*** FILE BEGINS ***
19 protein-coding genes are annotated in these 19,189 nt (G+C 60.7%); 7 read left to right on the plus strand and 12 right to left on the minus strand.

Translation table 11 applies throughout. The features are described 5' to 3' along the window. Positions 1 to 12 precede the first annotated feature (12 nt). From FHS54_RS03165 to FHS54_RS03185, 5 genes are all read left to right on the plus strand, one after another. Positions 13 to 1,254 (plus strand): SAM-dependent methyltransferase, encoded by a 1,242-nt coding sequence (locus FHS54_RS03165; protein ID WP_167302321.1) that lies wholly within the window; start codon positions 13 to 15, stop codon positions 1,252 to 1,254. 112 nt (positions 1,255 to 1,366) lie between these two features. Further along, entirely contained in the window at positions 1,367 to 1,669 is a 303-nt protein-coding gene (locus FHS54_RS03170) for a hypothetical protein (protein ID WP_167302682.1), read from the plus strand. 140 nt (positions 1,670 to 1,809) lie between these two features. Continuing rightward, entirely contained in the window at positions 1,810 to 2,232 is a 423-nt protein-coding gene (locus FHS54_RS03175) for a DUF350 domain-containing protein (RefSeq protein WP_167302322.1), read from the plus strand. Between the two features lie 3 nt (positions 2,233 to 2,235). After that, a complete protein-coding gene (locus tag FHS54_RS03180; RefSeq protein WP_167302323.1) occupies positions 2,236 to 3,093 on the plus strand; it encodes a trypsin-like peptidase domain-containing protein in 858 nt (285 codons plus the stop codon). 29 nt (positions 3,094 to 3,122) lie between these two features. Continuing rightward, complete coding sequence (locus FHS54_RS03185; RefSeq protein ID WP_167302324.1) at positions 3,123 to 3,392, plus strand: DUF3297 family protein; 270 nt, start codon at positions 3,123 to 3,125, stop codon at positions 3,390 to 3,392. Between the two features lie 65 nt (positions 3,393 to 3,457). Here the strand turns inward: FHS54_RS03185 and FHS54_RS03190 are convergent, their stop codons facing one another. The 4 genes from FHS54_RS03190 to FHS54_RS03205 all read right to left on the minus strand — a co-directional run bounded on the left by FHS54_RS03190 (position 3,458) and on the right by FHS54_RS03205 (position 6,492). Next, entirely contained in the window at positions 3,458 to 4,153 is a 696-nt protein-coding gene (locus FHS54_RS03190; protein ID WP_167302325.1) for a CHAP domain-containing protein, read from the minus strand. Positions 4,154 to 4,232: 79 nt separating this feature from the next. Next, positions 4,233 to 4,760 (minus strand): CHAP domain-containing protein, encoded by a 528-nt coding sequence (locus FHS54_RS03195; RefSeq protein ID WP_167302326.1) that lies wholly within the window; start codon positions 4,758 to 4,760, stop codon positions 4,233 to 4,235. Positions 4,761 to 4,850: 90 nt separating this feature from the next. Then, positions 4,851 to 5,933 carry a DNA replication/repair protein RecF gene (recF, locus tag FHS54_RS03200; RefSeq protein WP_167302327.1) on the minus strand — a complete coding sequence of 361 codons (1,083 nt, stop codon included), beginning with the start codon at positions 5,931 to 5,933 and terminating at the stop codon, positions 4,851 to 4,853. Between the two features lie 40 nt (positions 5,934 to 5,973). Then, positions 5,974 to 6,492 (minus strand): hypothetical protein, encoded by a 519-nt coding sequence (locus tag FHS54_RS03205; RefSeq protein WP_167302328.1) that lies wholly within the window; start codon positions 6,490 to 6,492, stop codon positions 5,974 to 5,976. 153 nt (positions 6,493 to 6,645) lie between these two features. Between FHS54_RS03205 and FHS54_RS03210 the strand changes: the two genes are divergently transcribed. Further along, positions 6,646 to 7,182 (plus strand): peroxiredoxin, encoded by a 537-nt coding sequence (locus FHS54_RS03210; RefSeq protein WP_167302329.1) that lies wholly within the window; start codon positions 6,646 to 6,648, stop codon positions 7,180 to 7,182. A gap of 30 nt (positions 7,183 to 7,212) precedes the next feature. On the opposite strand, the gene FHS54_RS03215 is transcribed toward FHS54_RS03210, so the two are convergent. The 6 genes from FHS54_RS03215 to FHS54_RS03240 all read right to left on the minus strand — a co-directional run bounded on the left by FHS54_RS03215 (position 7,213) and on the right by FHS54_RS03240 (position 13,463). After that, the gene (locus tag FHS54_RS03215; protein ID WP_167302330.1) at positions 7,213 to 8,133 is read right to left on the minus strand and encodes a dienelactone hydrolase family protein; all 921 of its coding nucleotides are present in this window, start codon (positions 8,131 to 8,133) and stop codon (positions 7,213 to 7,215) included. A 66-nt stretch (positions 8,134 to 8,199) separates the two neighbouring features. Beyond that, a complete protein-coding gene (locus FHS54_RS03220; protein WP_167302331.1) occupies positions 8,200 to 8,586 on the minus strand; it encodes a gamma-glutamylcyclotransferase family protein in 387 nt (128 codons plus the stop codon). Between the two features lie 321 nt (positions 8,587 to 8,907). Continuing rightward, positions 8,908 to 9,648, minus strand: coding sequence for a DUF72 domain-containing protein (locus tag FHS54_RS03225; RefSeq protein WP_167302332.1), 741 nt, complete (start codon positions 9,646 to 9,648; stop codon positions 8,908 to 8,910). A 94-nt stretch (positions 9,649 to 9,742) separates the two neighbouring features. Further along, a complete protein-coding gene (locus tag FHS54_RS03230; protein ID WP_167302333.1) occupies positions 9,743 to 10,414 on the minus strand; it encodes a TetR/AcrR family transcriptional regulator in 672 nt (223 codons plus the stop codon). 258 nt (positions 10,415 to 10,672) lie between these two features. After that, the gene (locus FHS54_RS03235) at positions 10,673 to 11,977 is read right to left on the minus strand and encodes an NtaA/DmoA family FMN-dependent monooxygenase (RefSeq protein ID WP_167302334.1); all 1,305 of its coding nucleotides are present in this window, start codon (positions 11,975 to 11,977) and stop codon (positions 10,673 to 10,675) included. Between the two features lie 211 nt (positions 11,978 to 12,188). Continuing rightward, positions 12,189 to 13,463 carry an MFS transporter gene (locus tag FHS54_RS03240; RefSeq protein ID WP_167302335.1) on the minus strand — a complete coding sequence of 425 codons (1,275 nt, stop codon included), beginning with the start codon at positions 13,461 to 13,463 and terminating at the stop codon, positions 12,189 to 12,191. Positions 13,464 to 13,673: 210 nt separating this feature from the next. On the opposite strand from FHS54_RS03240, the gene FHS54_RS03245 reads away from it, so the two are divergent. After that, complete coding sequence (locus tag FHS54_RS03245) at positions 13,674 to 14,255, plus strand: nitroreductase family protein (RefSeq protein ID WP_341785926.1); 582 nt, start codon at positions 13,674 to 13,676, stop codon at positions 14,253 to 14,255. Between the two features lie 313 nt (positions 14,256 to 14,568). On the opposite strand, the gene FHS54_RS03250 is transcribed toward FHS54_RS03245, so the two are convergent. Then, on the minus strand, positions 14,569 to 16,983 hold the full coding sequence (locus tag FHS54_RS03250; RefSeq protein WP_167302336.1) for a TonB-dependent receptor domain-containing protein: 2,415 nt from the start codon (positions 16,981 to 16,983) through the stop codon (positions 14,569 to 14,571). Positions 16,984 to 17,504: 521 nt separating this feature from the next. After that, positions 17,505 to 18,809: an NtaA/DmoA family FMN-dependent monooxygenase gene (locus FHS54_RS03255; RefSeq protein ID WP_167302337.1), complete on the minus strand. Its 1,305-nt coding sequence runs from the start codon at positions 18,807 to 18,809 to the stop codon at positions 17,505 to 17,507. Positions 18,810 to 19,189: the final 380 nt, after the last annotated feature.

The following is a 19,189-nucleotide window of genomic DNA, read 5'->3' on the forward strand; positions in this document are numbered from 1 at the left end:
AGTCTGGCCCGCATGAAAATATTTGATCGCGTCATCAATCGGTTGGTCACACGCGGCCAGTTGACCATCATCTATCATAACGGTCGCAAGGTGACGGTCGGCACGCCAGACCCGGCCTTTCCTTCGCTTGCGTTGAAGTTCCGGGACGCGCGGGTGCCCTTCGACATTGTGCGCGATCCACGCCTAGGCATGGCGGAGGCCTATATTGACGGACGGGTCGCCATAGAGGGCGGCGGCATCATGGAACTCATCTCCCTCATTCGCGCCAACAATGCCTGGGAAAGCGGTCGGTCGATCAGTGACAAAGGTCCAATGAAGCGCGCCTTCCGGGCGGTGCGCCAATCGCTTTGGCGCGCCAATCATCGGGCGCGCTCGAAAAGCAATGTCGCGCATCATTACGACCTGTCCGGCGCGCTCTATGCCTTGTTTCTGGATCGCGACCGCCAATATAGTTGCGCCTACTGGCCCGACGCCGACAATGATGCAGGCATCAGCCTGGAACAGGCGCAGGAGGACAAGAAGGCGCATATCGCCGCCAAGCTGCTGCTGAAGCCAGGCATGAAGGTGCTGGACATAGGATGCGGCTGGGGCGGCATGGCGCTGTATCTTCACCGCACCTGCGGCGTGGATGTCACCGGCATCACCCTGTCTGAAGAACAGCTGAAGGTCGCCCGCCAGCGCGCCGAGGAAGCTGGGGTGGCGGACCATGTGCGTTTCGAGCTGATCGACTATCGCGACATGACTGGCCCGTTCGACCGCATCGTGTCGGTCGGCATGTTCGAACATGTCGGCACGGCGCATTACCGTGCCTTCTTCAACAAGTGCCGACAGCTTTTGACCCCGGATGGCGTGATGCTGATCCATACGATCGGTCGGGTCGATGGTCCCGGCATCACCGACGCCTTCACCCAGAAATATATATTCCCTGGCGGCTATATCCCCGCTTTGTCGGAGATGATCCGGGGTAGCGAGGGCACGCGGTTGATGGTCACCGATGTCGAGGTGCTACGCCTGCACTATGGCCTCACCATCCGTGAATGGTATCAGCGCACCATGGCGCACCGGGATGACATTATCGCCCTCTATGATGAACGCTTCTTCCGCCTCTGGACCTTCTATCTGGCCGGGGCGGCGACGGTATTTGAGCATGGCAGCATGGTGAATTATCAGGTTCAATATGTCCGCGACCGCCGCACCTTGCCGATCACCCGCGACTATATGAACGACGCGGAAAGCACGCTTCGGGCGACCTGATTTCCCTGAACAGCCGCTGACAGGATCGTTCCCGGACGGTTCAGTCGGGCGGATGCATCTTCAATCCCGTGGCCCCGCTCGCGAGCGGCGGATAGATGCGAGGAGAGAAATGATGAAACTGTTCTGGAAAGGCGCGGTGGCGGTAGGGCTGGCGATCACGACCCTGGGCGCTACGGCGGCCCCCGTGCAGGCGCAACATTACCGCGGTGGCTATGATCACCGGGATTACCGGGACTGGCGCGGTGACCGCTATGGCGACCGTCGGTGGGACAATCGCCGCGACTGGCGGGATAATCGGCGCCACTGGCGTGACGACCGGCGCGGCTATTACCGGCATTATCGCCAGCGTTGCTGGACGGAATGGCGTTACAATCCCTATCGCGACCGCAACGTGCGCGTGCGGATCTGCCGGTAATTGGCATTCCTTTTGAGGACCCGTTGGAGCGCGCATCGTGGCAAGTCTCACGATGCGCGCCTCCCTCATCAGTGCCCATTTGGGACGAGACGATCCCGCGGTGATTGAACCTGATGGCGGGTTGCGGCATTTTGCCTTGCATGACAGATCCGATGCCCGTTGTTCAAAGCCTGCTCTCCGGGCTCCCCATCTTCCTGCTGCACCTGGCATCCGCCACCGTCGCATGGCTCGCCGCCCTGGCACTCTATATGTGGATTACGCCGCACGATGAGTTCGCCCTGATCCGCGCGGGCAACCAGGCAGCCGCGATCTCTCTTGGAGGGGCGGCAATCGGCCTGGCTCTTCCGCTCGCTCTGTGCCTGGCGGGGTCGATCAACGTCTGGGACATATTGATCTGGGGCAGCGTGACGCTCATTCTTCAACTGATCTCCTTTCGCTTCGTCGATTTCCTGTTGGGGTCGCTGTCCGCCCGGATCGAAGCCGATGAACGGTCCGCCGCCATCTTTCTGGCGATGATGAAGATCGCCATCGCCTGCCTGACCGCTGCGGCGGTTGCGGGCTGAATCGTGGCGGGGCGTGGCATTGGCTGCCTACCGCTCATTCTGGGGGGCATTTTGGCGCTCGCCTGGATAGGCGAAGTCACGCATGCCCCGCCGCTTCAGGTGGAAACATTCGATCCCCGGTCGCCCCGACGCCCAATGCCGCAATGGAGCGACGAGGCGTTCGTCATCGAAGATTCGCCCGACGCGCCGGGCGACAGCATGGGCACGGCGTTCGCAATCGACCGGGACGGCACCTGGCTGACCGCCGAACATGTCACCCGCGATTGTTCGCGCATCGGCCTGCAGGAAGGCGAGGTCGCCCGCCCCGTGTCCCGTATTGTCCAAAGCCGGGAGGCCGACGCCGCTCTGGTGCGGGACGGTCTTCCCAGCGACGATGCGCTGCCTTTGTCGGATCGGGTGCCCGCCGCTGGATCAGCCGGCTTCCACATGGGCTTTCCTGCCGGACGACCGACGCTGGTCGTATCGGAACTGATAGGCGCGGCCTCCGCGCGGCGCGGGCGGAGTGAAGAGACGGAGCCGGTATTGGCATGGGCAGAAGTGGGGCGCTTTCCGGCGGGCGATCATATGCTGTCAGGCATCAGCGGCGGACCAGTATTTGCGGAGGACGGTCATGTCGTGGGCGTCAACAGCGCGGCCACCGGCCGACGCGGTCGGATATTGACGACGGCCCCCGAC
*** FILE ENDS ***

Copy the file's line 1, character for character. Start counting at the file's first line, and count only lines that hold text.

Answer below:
19 protein-coding genes are annotated in these 19,189 nt (G+C 60.7%); 7 read left to right on the plus strand and 12 right to left on the minus strand.